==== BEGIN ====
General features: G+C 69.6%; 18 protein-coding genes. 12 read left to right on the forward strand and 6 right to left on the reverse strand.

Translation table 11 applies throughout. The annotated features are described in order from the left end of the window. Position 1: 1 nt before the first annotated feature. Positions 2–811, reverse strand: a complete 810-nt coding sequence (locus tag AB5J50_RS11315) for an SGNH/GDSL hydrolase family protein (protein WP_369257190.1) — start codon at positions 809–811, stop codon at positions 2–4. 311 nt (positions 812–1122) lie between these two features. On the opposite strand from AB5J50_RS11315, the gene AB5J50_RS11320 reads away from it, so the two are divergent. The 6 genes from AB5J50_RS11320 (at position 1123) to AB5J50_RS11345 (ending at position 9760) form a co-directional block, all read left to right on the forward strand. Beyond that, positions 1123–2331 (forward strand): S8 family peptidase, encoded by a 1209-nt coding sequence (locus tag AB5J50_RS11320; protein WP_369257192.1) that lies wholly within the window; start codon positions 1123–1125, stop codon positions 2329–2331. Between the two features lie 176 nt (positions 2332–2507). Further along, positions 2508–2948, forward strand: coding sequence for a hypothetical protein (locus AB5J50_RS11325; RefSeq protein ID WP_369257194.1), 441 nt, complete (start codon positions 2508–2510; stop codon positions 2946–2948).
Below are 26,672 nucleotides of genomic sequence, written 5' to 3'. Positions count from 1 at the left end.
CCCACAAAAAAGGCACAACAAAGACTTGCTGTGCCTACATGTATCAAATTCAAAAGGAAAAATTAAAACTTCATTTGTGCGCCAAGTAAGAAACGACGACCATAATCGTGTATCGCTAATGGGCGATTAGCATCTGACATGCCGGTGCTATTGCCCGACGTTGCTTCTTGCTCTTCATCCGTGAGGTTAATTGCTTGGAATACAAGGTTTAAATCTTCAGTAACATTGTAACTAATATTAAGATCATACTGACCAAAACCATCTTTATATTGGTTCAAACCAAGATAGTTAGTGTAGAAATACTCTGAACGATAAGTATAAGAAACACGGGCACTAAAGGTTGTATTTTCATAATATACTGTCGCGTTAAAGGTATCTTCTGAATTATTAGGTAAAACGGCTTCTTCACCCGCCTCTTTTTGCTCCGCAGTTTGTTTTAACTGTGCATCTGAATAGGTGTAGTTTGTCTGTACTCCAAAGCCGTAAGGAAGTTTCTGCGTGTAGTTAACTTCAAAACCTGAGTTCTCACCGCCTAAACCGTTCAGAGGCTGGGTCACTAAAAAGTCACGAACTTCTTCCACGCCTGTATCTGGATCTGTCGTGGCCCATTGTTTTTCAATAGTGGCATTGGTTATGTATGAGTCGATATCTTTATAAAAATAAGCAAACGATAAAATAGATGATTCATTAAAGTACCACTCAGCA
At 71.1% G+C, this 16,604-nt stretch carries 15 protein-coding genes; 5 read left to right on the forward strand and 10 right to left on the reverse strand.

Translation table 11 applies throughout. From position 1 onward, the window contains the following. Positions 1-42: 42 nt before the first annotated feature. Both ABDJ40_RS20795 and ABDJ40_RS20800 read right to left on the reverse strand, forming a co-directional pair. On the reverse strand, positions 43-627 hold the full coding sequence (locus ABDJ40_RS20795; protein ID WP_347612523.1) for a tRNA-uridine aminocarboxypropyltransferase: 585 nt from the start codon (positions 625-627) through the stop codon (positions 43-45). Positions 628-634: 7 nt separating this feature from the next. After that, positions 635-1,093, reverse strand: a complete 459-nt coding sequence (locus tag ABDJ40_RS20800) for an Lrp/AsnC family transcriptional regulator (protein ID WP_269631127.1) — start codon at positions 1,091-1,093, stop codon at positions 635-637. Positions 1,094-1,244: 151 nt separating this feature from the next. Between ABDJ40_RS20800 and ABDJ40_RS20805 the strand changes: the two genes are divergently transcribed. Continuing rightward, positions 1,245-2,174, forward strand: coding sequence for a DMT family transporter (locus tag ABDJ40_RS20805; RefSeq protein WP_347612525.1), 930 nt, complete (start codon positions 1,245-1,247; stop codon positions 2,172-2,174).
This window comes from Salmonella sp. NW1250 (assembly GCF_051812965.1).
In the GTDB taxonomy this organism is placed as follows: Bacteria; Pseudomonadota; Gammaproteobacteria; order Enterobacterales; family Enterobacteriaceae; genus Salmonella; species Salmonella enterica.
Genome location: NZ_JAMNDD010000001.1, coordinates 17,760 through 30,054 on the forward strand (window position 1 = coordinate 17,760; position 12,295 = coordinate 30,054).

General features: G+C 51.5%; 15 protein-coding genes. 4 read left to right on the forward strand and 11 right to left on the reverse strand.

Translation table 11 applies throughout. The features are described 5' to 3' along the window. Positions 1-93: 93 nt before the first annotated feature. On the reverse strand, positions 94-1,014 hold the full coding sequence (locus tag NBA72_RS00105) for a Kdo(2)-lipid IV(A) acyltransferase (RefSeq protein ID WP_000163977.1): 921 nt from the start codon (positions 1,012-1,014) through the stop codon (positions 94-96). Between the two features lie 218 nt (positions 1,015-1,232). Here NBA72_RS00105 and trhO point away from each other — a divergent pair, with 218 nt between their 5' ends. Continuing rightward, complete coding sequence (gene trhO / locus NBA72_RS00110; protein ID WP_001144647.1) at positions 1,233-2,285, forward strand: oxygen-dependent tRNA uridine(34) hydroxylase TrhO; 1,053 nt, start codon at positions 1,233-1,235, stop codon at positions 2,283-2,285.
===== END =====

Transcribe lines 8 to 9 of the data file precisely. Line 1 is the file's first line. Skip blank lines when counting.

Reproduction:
In the GTDB taxonomy this organism is placed as follows: Bacteria; Pseudomonadota; Gammaproteobacteria; order Enterobacterales; family Enterobacteriaceae; genus Salmonella; species Salmonella enterica.
Genome location: NZ_JAMNDD010000001.1, coordinates 17,760 through 30,054 on the forward strand (window position 1 = coordinate 17,760; position 12,295 = coordinate 30,054).